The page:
The moment I left my journalism career to work as junior school teacher, I immediately noticed something: no one asked me about my job anymore.
When I was a journalist, people asked me all the time: “So how’s the job?” with an intense look in their eye, as if I was about to empower them with my answer.
The day I became a teacher, people just asked: “So how you?” [sic] with that vacant auto-pilot look that greets most people, most days.
I think the perception is that teaching kids is simple, mundane and predictable… ho-hum, blah-blah fishpaste… unlike the newsroom, which people think is the opposite.
The classroom is a controlled (read: boring) environment, people think. Whereas in a newsroom, any minute you could get a phonecall of a story that sends you’re skidmarking out the car park with a handheld video camera, a notebook in your top pocket and a pencil behind your ear, forgetting the important conversation you were having with the editor when the phone rang.
And yet, I’ve never looked back.
I’m grateful for those journo days. They still hold me in good stead and help me navigate life through a completely different lens to my counterparts who graduated with a B.Ed and did a year travelling Europe.
A pastor asked me after the first two days on the job if life had become easier than it had been previously (in the media), to which I replied “It’s a completely different kind of intensity!”
I thought I worked hard as a journalist. And I did. And I always gawked at teachers saying they “needed” the school holidays. What other profession allows 48 days leave per year? Pffft, I thought. But to quote Tobymac in Till The Day I Die: “You say you’re working harder…hmmm I doubt that.” That is my mantra now in my current disposition. I like Dwayne ‘The Rock’ Johnson’s mantra of being the hardest worker in the room.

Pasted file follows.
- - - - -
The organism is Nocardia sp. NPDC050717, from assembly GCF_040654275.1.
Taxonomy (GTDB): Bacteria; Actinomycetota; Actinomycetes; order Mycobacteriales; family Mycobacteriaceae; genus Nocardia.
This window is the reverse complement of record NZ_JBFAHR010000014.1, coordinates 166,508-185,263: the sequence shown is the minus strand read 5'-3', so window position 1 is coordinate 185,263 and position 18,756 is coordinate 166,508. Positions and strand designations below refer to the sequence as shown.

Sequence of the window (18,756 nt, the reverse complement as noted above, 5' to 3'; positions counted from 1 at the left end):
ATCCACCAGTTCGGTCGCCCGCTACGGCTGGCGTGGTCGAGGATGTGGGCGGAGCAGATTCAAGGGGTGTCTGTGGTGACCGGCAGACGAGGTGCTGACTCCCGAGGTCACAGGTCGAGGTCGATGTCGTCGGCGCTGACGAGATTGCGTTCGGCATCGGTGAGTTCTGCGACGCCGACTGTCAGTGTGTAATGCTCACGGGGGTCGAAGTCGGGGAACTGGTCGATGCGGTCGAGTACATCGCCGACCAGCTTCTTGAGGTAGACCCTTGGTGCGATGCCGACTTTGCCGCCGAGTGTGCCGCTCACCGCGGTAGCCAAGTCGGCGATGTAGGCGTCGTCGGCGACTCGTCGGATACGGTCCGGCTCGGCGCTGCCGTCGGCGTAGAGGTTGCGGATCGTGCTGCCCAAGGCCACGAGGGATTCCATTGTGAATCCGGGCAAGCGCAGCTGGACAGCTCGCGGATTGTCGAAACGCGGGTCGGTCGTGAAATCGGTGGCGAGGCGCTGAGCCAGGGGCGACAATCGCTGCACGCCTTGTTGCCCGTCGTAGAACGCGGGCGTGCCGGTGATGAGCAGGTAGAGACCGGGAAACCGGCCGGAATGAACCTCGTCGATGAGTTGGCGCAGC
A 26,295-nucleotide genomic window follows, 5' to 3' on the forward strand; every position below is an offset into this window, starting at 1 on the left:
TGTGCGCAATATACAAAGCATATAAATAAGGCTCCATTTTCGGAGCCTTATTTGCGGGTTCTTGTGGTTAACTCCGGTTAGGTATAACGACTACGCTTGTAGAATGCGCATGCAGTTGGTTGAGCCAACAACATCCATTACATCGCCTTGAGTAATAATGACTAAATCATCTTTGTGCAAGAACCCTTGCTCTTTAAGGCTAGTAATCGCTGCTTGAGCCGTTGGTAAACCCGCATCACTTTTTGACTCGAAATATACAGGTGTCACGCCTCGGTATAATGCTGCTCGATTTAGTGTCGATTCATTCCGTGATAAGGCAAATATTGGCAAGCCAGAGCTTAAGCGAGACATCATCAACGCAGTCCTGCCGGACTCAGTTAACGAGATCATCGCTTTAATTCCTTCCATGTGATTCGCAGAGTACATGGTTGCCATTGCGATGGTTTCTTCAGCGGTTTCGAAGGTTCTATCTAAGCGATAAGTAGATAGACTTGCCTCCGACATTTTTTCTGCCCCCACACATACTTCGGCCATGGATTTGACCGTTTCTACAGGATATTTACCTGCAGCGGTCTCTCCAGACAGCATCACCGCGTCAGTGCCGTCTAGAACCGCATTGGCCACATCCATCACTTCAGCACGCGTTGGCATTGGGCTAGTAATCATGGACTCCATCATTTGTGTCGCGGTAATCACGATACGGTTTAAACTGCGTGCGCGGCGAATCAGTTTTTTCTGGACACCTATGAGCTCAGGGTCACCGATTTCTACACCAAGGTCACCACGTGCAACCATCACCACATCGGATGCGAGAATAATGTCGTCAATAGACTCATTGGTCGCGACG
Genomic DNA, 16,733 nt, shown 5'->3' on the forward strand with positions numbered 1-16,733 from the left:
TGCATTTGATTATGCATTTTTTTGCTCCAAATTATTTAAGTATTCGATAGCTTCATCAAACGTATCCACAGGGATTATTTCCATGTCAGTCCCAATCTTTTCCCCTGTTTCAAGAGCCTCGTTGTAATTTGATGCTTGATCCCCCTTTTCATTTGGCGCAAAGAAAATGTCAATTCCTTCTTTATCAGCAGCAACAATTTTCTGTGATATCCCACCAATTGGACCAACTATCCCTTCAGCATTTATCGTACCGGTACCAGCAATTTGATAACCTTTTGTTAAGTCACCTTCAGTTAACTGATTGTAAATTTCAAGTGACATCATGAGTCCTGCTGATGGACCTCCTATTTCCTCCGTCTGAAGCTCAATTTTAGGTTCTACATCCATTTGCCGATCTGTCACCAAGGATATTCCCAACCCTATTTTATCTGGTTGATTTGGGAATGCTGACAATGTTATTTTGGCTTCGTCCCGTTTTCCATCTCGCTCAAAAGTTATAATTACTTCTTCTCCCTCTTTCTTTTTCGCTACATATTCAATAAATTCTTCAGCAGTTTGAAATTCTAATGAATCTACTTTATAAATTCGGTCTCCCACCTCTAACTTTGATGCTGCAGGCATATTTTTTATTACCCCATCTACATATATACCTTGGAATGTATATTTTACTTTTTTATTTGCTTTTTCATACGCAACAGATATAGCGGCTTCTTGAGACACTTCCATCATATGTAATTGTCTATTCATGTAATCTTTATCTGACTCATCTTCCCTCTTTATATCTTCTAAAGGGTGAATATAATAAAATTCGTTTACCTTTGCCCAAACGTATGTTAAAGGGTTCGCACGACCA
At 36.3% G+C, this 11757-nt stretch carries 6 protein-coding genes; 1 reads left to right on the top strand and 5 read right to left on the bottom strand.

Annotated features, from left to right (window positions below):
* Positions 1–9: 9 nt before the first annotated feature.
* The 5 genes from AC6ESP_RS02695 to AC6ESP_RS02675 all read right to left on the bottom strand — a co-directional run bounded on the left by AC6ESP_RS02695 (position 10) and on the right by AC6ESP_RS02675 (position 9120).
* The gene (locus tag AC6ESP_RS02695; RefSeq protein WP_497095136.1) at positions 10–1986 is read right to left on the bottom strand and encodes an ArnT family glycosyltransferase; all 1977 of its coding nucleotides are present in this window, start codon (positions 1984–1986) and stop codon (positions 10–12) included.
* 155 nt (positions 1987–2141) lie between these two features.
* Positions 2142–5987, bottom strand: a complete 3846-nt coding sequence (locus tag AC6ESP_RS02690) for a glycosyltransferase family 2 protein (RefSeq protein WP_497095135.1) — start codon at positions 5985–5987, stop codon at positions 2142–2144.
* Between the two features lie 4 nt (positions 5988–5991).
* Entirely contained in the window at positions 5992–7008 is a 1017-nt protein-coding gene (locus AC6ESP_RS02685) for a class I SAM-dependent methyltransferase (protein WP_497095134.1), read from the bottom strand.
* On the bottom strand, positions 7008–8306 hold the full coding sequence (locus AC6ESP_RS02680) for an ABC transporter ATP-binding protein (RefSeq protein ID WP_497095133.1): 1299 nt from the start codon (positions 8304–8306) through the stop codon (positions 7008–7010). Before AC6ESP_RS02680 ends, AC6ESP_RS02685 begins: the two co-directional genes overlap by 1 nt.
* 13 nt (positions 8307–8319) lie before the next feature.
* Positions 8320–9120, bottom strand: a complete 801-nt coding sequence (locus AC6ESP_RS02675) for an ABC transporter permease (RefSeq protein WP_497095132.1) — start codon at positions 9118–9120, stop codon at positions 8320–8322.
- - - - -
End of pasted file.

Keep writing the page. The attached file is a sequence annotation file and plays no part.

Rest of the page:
To compare the two roles is an interesting exercise. As a journalist you have to go looking for real stories, but as a teacher, real stories come looking for you. Before you’ve even said good morning to the class, 17 out of 24 children are all running within a noisehair of your face to tell you about their gran’s birthday or they’re getting a guitar or their little brother stood on their toy and now they have to get a neeew oooone.
For me as I’ve reflected, it’s obvious that we have the power to make a difference wherever we are. However, I’ve realised two things…
Firstly, teaching is the profession that teaches all other professions.
Secondly, when someone asks why one would ever become a teacher, I remind them why it’s worth it. Every job has it’s ups and downs, but not every job can change a life.